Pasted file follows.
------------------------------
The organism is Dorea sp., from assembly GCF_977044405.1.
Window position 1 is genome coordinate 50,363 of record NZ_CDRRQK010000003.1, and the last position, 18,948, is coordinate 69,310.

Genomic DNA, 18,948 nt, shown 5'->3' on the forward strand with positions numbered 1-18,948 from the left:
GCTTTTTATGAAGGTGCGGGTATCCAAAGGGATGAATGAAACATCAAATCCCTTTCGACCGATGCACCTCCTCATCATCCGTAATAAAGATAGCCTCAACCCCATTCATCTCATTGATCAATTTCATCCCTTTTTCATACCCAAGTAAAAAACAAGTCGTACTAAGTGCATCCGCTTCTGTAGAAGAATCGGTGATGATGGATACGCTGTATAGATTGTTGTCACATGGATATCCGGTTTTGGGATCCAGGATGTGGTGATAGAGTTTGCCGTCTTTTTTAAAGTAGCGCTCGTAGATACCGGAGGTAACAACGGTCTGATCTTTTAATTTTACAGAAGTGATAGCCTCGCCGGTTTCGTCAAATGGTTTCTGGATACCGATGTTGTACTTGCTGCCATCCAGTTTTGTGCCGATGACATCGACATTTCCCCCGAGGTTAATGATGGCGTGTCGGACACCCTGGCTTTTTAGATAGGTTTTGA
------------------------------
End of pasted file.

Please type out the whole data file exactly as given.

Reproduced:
The organism is Dorea sp., from assembly GCF_977044405.1.
Window position 1 is genome coordinate 50,363 of record NZ_CDRRQK010000003.1, and the last position, 18,948, is coordinate 69,310.

Genomic DNA, 18,948 nt, shown 5'->3' on the forward strand with positions numbered 1-18,948 from the left:
GCTTTTTATGAAGGTGCGGGTATCCAAAGGGATGAATGAAACATCAAATCCCTTTCGACCGATGCACCTCCTCATCATCCGTAATAAAGATAGCCTCAACCCCATTCATCTCATTGATCAATTTCATCCCTTTTTCATACCCAAGTAAAAAACAAGTCGTACTAAGTGCATCCGCTTCTGTAGAAGAATCGGTGATGATGGATACGCTGTATAGATTGTTGTCACATGGATATCCGGTTTTGGGATCCAGGATGTGGTGATAGAGTTTGCCGTCTTTTTTAAAGTAGCGCTCGTAGATACCGGAGGTAACAACGGTCTGATCTTTTAATTTTACAGAAGTGATAGCCTCGCCGGTTTCGTCAAATGGTTTCTGGATACCGATGTTGTACTTGCTGCCATCCAGTTTTGTGCCGATGACATCGACATTTCCCCCGAGGTTAATGATGGCGTGTCGGACACCCTGGCTTTTTAGATAGGTTTTGA